Enjoying her cricket was a central reason why NSW Breakers and St George-Sutherland opening batter Tahlia Wilson believes she was awarded the McDonald’s Women’s Premier Cricket Player of the Year at the Premiers Dinner on Friday night.
The 19-year-old from Wollongong also made her Breakers debut during a big season.
Wilson amassed 471 runs at the amazing average of 235.5 for St George-Sutherland to become the leading run-scorer in Premier Cricket.
When her two matches in the Combined First and Second Grade T20 competition are included, Wilson scored 525 runs at 131.
This season Wilson also received the 2018/19 Alex Blackwell Medal, as the best female cricketer in Country NSW, and signed her first Women’s Big Bash League contract with the Sydney Sixers in November.
“It’s been a whirlwind of a year, there’s not really a word you can put on it to encapsulate it really,” said Wilson.
“I wasn’t really expecting (this award), there was obviously a lot of great performances this year.
“Maddy Darke scored three centuries as well, and then Rene Farrell with the ball, she had an outstanding season.
“It could have (gone) to anyone, so it was quite a surprise but an honour to win this award.”
Wilson accrued 12 votes in the Player of the Year award, one ahead of ACT Meteors and Campbelltown-Camden allrounder Claire Koski.
The right-handed opener made her Women’s National Cricket League debut in November against Western Australia, becoming the 239th female cricketer to represent NSW dating back to 1931.
Wilson played her first two matches against the Fury and Victoria.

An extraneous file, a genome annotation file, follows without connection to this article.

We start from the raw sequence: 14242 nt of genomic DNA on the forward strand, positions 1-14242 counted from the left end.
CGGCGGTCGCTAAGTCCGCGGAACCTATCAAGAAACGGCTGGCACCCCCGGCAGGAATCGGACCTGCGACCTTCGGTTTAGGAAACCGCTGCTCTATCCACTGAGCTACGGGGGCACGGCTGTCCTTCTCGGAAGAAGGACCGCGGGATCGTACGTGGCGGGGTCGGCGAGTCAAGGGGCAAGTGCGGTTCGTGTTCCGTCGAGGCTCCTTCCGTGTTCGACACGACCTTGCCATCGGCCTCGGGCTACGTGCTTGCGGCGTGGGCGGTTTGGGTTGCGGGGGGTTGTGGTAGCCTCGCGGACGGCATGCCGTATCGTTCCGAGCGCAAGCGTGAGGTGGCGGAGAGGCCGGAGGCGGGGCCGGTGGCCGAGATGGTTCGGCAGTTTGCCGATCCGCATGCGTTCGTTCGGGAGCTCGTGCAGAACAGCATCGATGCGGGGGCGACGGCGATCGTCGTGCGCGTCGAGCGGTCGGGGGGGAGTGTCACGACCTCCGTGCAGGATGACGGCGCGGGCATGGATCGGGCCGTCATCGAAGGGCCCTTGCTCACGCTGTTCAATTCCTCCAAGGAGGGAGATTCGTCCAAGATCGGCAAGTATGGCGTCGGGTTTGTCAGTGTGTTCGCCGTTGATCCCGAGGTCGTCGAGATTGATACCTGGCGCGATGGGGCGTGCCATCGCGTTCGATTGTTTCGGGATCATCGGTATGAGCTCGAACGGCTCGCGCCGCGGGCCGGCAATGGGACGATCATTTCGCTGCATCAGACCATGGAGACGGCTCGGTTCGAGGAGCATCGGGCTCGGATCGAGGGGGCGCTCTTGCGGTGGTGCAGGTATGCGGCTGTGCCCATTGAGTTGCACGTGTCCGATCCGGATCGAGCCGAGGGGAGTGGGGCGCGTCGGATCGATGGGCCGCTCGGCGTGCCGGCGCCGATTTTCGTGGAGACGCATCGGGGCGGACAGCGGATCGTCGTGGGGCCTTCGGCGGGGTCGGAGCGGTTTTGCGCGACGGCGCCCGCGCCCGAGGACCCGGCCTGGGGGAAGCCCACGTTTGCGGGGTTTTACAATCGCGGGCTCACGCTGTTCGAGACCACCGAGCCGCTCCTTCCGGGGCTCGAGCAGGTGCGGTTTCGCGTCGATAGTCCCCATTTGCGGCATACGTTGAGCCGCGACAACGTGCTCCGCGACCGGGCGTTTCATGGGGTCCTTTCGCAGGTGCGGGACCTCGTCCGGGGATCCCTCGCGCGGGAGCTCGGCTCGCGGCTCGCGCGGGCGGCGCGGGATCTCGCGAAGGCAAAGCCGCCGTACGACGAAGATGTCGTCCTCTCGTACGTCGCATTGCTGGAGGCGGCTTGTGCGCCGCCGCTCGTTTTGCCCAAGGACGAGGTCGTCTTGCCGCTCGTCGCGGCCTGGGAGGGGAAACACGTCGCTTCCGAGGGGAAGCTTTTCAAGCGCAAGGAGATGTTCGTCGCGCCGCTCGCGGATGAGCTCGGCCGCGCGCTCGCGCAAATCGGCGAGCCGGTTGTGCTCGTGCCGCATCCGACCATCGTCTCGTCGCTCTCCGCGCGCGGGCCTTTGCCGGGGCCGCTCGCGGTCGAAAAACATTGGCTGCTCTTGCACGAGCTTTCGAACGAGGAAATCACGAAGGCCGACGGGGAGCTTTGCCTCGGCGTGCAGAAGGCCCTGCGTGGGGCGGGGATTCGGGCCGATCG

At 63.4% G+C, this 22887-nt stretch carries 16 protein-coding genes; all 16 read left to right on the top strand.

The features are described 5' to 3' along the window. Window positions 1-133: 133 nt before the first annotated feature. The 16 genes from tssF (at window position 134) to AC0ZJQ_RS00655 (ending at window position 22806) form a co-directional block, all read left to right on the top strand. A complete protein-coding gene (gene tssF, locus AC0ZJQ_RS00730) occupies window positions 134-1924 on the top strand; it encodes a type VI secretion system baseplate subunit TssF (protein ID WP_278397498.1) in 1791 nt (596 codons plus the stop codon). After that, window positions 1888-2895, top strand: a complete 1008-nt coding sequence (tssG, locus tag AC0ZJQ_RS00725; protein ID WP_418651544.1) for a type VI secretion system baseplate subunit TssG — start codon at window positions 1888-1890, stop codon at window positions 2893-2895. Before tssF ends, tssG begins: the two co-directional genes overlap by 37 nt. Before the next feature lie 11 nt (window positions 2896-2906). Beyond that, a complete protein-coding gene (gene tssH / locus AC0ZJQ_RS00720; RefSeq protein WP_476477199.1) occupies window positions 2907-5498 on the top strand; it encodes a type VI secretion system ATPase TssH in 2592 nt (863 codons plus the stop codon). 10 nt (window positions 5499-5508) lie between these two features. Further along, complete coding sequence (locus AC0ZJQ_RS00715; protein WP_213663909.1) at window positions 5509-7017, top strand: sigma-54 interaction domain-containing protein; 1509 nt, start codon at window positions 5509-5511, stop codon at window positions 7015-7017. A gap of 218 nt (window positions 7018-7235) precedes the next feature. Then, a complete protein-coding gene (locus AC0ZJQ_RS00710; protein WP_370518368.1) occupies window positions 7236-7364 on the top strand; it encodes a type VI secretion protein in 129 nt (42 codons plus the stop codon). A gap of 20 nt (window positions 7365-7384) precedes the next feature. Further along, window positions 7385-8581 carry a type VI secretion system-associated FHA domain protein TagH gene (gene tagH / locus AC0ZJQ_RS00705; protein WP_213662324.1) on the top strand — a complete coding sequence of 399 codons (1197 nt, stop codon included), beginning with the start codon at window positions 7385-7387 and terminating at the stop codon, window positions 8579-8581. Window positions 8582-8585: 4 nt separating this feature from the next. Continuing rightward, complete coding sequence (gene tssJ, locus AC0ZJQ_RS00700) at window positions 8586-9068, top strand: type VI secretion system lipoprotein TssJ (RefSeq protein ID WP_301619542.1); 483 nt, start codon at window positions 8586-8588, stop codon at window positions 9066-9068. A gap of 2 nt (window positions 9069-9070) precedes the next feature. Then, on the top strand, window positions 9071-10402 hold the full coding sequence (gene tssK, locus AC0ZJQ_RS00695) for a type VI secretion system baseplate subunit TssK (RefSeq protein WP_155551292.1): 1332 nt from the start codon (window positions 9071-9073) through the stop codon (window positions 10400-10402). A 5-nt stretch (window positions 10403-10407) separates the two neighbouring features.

During a practice match in the pre-season, Wilson spent some time at the crease with world class allrounder Ellyse Perry, who has now moved to Victoria to be with her husband Australian Rugby Union player Matt Toomua.
Perry advised Wilson about the importance of staying calm during the first 15 balls of an innings. It was something the opener thought about a lot throughout the season.
“It was the first time I had ever batted with her, so any advice that Ellyse gives you is definitely very good advice to take on board,” Wilson said with a beaming smile.
“Opening the batting, the first 15 balls, the ball is swinging, so it’s just about being positive.
“For me (that is) trying to play straight early and just run hard between the wickets … being very intentional with what you’re trying to do."
Wilson also experimented with a few things during training sessions that helped her batting.
“Sometimes you want to test them out in games, and other times you’re not entirely sure when to, but just to back yourself that the training you’ve done is really worth it, and to put that into practice in games and score runs with it is really important.
“All the hard training that you do and the experienced players that you’re around at Breakers (and Sixers) training, it all comes together.
“Any game time I could get at club was one way I could push for selection at the higher level.”